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Horsefest helps "keep history alive"

In the foreground, the sign welcomes attendees to Taylor's Horsefest. The background shows the farm and fields where most of the activities took place. (Grady McGregor / The Dickinson Press)1 / 6
A North Dakota Mounted Shooter fires at a balloon target. (Grady McGregor / The Dickinson Press)2 / 6
Joe Fritz demonstrates a horse training. (Grady McGregor / The Dickinson Press)3 / 6
A man demonstrates farming techniques using draft horses. (Grady McGregor / The Dickinson Press)4 / 6
Draft-horses push agricultural equipment during Horsefest parade. 5 / 6
Eric Bach, behind, and his horseshoe creations. (Grady McGregor / The Dickinson Press)6 / 6

TAYLOR—It was almost as if the audience was in horse trainer Joe Fritz's mind as he led them through the training of a horse in Taylor on Saturday, July 29. Fritz narrated his each and every move as he developed a relationship with the horse, led him around the ring, and eventually made the horse comfortable enough to saddle him.

"It's just the little things," he said, like the "tension of the rope" that allowed him to gain the horse's trust. Throughout the hour-long demonstration the audience was able to get a window into the tight and complex relationships that humans and horses have fostered on North Dakota's plains.

Fritz's demonstration was part of Taylor's Horsefest, an event that has been held annually for the last 24 years to "honor the animal that played such a major part in Taylor, North Dakota's heritage," according to the website.

Along with Fritz's training, the Horsefest hosted a parade, several concerts and dozens of other horse-related activities this past weekend.

One of the main organizers of the event, local farmer John Enderle, said the initial idea for the event was to celebrate "the contribution of the draft-horse." As opposed to flashy, show-horse rodeos, Taylor's Horsefest wanted "to concentrate on the work that draft horses did."

"Pulling the wagons, the plows. Mowing the hay and putting it up. We tried to demonstrate all of that, using horses like they did in the old days," Enderle said.

This year's Horsefest kicked off with a parade of draft-horses. The horses, along with their riders, wagons, and agricultural equipment, were paraded down the main county road that runs through Taylor, which was shut down for the event.

According to Enderle, over 40 horses participated in the parade from across the state. Some horses led wagons of Taylor alumni celebrating their high school reunions while others pulled grain machines and other equipment down the street.

Along with the horses, several young parade participants had decorated and reconfigured bicycles to look like horses and paraded them down the street.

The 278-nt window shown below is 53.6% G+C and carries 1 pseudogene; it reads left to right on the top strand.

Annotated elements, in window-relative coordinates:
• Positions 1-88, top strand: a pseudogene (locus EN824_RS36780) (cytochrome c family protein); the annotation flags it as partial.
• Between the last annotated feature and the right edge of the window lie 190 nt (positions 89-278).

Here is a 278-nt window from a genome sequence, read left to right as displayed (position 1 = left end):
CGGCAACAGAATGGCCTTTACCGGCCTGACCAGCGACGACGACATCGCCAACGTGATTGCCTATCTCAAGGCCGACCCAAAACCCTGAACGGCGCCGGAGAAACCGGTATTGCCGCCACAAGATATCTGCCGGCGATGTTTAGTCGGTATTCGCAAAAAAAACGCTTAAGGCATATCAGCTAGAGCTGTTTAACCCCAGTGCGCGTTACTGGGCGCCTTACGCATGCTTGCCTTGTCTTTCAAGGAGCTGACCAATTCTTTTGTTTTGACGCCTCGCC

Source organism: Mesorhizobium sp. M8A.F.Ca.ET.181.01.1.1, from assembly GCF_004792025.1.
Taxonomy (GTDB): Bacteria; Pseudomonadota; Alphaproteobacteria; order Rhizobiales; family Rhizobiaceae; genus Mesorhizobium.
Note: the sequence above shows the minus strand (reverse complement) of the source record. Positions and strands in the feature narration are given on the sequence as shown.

Visiting the area all the way from Washington state, Lauren Kelly and her daughter, Petra, attended the parade on Saturday. Petra said "the pony was (her) favorite horse, it was really pretty."

Following the parade, the Horsefest was moved to a nearby property known to locals as "The Hill," with a large, red barn in the center and wheat fields and horse training facilities around it. The barn showcased a student art contest held for the event and had a steady stream of local bands playing music.

Outside, dozens of vendors had set up shop. There was everything from fleischkuechle stands to bouncy castles to arts and crafts stores.

Dickinson native Eric Bach had a stand set up with various pieces of art he had made from horseshoes. He said that his wife and sister spurred his artistic pursuits.

"They saw some pictures of things they wanted done, and thought I could do it, and it snowballed from there," Bach said. Late in the afternoon, the North Dakota Mounted Shooters gave a show on a track at the south end of the property. The mounted shooters skillfully weaved in and out of an obstacle course on their horses, and fired pistols loaded with blanks at balloon targets.

The North Dakotan musical duo Tigirlily played a concert in the evening, followed by a street dance on Taylor's main drag at night.

For many of the participants in Horsefest, the weekend was more meaningful than just a fun get-together. A farmer from Teppen, North Dakota said that Horsefest has helped, "keep (our) history alive."

Grady McGregor

Grady McGregor is a city and state politics reporter for The Dickinson Press. He joined The Press in July 2017.

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